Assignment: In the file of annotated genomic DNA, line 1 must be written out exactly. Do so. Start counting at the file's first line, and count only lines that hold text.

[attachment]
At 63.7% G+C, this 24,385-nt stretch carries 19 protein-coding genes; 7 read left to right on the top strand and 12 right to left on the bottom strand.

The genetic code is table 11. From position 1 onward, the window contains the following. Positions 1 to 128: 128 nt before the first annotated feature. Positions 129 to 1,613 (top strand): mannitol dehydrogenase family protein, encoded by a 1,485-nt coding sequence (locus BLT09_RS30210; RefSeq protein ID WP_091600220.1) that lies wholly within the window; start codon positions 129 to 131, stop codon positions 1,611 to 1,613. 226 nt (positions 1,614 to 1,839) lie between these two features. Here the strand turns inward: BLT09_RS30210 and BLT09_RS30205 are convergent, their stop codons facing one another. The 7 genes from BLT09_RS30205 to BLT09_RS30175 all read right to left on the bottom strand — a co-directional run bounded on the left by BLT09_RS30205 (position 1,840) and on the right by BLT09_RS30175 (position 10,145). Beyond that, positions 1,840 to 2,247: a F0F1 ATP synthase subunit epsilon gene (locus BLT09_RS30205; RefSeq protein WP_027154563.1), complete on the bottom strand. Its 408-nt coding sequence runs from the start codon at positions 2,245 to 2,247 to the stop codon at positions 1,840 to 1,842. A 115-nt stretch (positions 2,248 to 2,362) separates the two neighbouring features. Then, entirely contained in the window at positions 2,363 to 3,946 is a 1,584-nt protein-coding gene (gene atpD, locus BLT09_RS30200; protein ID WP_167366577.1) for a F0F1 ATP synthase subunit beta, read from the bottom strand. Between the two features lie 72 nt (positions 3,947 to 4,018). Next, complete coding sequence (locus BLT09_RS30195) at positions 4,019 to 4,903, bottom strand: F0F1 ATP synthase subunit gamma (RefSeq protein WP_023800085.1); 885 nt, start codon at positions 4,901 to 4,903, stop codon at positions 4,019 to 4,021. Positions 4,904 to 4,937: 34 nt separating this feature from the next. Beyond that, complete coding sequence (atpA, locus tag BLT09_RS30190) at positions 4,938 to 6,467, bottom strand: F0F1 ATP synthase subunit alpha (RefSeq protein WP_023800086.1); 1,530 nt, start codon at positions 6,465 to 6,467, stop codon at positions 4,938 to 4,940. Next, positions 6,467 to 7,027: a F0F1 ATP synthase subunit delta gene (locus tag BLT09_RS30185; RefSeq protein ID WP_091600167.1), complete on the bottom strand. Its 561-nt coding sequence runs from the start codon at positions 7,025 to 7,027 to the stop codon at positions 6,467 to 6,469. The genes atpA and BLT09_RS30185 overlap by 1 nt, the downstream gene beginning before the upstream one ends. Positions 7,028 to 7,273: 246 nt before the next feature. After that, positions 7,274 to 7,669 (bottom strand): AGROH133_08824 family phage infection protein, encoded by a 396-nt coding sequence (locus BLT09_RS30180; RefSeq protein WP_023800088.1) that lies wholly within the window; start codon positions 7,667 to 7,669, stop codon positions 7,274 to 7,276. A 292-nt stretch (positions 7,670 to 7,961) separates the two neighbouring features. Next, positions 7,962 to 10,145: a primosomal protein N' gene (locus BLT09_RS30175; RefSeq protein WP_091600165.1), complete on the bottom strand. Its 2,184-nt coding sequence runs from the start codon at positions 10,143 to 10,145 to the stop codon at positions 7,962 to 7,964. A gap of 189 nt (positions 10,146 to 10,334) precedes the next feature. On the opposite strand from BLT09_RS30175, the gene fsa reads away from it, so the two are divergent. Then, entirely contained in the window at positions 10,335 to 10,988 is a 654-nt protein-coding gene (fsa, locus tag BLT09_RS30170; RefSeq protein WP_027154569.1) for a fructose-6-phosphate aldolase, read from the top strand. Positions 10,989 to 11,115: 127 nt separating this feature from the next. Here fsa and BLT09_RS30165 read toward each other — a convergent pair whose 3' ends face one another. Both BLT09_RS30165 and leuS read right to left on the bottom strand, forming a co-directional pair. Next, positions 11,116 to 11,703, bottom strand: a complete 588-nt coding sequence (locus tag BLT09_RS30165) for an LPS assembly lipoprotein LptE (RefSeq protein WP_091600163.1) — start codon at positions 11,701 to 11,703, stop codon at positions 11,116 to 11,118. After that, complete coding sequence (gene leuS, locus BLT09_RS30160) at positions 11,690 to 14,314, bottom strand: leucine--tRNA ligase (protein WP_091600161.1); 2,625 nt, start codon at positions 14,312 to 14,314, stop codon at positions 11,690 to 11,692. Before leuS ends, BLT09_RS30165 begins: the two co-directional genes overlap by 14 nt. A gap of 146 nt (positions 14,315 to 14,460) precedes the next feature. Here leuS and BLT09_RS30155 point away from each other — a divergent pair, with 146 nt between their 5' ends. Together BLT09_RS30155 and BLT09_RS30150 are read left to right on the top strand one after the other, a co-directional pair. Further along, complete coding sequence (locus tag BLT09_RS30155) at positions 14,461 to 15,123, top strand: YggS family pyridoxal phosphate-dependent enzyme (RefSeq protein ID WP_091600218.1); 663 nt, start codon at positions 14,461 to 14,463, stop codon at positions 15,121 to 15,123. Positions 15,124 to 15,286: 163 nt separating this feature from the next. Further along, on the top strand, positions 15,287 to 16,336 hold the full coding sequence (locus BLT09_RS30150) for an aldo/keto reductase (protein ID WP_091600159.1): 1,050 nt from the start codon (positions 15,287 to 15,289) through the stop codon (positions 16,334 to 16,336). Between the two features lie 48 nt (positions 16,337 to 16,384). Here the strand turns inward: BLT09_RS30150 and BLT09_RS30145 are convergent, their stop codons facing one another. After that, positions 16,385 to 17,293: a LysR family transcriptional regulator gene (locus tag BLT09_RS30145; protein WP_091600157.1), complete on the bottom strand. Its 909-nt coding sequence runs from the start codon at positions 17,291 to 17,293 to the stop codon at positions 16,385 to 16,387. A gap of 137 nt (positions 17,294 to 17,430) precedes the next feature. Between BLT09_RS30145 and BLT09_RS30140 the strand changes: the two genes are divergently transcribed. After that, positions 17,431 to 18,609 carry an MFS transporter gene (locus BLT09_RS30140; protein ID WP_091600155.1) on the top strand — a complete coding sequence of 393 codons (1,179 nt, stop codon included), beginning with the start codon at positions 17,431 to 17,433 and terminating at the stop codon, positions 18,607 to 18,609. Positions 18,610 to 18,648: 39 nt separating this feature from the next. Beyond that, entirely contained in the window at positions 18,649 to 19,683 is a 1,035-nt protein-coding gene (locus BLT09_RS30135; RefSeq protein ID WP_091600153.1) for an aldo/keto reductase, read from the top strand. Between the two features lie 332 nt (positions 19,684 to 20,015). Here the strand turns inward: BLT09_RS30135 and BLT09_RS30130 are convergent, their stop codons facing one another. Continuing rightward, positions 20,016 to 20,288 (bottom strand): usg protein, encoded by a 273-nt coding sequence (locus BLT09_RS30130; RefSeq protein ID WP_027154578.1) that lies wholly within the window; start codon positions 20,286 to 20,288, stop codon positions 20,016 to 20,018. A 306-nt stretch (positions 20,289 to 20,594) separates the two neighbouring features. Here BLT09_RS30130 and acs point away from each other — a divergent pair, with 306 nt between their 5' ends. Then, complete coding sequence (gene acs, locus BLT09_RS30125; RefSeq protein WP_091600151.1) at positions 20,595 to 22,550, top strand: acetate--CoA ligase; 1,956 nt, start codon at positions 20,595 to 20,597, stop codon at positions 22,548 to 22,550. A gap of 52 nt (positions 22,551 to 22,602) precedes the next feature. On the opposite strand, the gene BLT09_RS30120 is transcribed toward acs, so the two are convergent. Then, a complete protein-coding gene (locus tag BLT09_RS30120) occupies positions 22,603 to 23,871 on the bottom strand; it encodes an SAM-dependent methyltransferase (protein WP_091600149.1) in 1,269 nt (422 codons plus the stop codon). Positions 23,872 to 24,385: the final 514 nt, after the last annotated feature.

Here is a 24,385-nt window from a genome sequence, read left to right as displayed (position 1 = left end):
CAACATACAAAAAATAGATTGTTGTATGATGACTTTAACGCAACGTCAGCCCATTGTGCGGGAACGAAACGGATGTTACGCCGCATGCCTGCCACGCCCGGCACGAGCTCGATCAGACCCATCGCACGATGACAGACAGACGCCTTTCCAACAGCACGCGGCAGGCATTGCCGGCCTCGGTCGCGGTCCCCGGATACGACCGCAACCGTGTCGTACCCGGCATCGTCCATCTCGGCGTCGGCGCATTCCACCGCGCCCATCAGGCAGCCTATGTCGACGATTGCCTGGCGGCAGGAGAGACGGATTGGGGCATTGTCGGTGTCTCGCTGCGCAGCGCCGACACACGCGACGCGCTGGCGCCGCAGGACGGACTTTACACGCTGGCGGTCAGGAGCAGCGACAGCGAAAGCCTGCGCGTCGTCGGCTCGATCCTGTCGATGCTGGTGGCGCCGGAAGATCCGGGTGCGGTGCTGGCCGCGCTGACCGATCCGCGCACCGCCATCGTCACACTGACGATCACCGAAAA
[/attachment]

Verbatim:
At 63.7% G+C, this 24,385-nt stretch carries 19 protein-coding genes; 7 read left to right on the top strand and 12 right to left on the bottom strand.